It is, as the title suggests, blowing an absolute hoolie outside and I fear
I have been over-romanticising Antarctica in my latest scrawls. I have not seen
the sun for a week. I have been outside, for more than five minutes, three times
only. I have been lifted off my feet, fallen on my face, clung onto a handline
for fear of never seeing a building again and have turned all the instruments
in my lab off until the storm passes.
It is currently blowing 37 knots outside from the east. The average windspeed
dropped to 27 knots Saturday morning and went as high as 59 last week. Gusts
of 70 knots were not uncommon. To those of you unfamiliar with nautical miles,
think ordinary miles per hour. That’s a lot of air to go past your face. And
a lot of snow being carried in the air. The building rocks and sways as though
it were a ship, water gurgles in sinks and toilets, unidentified swinging things
swing against the legs throughout the night. In my windowless pitroom, I hear
the gale through the ventilation system and know there’s no point hurrying to
get out of bed.
This is a storm. This is the kind of storm you might have seen in films. It’s
all true. Handlines connect buildings to buildings, interspersed by poles roughly
10 metres apart. When you leave the building, you grab a handline. Within a
minute or two, turn around and you can see nothing of the place you just left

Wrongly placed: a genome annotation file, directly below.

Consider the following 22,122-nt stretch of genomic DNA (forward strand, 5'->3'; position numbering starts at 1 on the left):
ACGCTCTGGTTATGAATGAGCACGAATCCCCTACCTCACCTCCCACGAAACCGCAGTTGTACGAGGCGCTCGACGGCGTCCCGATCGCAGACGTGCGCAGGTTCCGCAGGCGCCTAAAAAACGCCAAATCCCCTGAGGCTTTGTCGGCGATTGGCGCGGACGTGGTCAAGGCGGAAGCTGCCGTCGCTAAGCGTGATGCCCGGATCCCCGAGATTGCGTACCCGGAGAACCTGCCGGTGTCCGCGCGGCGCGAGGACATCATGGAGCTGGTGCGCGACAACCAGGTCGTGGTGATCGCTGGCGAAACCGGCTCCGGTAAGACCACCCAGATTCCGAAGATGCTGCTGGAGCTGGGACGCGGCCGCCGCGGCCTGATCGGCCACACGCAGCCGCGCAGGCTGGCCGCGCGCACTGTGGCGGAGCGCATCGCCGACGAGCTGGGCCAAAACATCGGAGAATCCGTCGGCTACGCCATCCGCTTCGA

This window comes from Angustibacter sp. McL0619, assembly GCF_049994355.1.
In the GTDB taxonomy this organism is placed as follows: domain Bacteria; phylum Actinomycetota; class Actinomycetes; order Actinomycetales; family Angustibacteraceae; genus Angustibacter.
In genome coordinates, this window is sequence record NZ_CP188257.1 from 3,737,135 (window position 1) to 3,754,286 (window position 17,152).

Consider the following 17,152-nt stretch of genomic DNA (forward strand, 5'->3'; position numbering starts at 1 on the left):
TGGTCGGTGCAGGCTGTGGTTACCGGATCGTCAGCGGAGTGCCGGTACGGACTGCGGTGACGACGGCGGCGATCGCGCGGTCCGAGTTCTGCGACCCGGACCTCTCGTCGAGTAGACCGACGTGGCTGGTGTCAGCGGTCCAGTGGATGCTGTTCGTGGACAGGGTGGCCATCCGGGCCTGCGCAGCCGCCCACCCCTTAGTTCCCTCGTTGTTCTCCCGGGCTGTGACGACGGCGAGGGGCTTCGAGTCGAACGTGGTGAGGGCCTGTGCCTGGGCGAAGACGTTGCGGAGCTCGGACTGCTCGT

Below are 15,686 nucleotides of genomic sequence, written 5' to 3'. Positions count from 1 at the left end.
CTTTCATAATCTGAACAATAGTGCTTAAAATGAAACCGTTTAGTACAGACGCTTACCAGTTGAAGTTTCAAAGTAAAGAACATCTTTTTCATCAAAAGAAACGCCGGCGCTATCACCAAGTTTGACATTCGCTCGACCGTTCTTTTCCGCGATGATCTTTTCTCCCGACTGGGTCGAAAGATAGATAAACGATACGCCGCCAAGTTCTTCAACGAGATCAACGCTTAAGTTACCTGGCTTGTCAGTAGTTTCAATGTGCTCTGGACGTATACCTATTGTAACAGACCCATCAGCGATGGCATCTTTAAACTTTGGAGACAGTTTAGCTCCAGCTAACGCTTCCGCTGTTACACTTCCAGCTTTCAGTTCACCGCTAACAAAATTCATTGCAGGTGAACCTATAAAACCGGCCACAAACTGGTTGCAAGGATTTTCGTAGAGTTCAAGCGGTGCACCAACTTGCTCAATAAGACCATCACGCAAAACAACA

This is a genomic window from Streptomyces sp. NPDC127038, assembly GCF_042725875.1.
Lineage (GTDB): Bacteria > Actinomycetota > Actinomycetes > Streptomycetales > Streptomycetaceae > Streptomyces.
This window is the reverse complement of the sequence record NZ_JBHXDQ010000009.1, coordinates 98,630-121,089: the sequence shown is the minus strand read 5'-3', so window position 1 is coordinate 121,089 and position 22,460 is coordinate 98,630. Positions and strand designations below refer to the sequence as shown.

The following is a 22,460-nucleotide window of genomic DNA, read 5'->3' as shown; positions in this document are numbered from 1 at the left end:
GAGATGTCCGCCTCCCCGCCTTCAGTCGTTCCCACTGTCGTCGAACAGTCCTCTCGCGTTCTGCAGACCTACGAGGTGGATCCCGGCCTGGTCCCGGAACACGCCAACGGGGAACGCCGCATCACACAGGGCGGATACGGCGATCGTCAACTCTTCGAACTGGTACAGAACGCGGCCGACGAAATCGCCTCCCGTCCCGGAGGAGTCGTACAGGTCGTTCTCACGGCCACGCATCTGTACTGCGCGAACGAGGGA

except perhaps, if you’re lucky, a foggy suggestion of light coming from the
normally piercingly bright search lights. Half way between buildings, look around
and there is nothing in all directions. It’s white but there’s no sun so it’s
not even white. It’s just opaque, in every direction. I wonder if this is at
all like being partially sighted. As you get closer to things, they come into
focus, but generally you survive according to your knowledge of the layout,
your memory of any route.
When people come inside, they are flushed and exhausted. Every speck of skin
must be covered to protect against the wind but it’s not that cold (only -10C
right now) so you’re sweating as well. The cold days are the clear ones. Last
Tuesday was a classic example. It was cold, it was beautiful, clear and bright.
I got minor frostnip and cold burns on my arms – and yes, I was suitably
dressed. Around 5pm, my colleague and I were trying to align a light beam emitted
from the lab, projected 4km across the ice-shelf to a mirror, reflected back,
focussed into a telescope and ultimately an optical fibre connected to a spectrometer
which gives us an image. The conditions were perfect and we saw a lovely spot
of light. Then it went. Completely. Within 15 minutes the clouds and snow had
arrived, wind picked up and pressure was plummetting. We packed our bags and
left the lab ASAP.
I wasn’t able to return until Saturday, and that was in a 28 knot blow, to
check on the state of the lab. It was fine but the walk out there was hard going.
Perfectly safe (accompanied) but a bit of a slog. Took a good half hour. The
return was quicker though as the wind was behind us!
I love this weather, it’s howling outside and shaking inside. People still go to work but you don’t go outside for fun. I’m not worried for anyone’s safety as the general base procedure is designed exactly for weather like this. We sign in and out, we wear radios, we check up on each other and take ropes anywhere where there isn’t a handline. We’re all fine, part of me is loving it. But you wouldn’t want to be down here with an idiot.